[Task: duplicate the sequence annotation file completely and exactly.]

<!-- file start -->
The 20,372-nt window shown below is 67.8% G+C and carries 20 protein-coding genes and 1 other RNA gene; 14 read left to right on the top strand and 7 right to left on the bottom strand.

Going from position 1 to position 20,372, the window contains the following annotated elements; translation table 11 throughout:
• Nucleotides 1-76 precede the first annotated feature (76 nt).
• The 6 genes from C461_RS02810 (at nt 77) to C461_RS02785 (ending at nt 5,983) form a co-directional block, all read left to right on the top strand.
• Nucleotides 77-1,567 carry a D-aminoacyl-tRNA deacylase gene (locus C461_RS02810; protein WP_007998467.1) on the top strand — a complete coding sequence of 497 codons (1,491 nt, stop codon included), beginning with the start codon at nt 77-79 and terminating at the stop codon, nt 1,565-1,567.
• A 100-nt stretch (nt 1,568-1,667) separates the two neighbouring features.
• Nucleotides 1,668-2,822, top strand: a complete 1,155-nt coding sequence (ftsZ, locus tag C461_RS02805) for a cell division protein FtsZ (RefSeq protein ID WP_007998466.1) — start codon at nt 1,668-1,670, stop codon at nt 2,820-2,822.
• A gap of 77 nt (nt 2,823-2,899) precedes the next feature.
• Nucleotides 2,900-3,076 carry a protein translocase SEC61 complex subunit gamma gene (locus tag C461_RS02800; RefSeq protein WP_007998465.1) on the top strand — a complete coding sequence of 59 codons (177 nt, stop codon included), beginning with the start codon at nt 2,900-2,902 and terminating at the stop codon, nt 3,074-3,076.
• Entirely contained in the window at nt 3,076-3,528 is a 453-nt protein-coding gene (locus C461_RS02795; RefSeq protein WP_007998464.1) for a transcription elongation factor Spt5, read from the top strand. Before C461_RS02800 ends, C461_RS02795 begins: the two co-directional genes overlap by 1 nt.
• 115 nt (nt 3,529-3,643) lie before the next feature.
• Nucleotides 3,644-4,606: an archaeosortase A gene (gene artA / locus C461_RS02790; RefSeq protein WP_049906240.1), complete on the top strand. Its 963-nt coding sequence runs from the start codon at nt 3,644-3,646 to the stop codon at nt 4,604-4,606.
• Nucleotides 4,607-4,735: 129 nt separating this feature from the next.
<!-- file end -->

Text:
The 20,372-nt window shown below is 67.8% G+C and carries 20 protein-coding genes and 1 other RNA gene; 14 read left to right on the top strand and 7 right to left on the bottom strand.

Going from position 1 to position 20,372, the window contains the following annotated elements; translation table 11 throughout:
• Nucleotides 1-76 precede the first annotated feature (76 nt).
• The 6 genes from C461_RS02810 (at nt 77) to C461_RS02785 (ending at nt 5,983) form a co-directional block, all read left to right on the top strand.
• Nucleotides 77-1,567 carry a D-aminoacyl-tRNA deacylase gene (locus C461_RS02810; protein WP_007998467.1) on the top strand — a complete coding sequence of 497 codons (1,491 nt, stop codon included), beginning with the start codon at nt 77-79 and terminating at the stop codon, nt 1,565-1,567.
• A 100-nt stretch (nt 1,568-1,667) separates the two neighbouring features.
• Nucleotides 1,668-2,822, top strand: a complete 1,155-nt coding sequence (ftsZ, locus tag C461_RS02805) for a cell division protein FtsZ (RefSeq protein ID WP_007998466.1) — start codon at nt 1,668-1,670, stop codon at nt 2,820-2,822.
• A gap of 77 nt (nt 2,823-2,899) precedes the next feature.
• Nucleotides 2,900-3,076 carry a protein translocase SEC61 complex subunit gamma gene (locus tag C461_RS02800; RefSeq protein WP_007998465.1) on the top strand — a complete coding sequence of 59 codons (177 nt, stop codon included), beginning with the start codon at nt 2,900-2,902 and terminating at the stop codon, nt 3,074-3,076.
• Entirely contained in the window at nt 3,076-3,528 is a 453-nt protein-coding gene (locus C461_RS02795; RefSeq protein WP_007998464.1) for a transcription elongation factor Spt5, read from the top strand. Before C461_RS02800 ends, C461_RS02795 begins: the two co-directional genes overlap by 1 nt.
• 115 nt (nt 3,529-3,643) lie before the next feature.
• Nucleotides 3,644-4,606: an archaeosortase A gene (gene artA / locus C461_RS02790; RefSeq protein WP_049906240.1), complete on the top strand. Its 963-nt coding sequence runs from the start codon at nt 3,644-3,646 to the stop codon at nt 4,604-4,606.
• Nucleotides 4,607-4,735: 129 nt separating this feature from the next.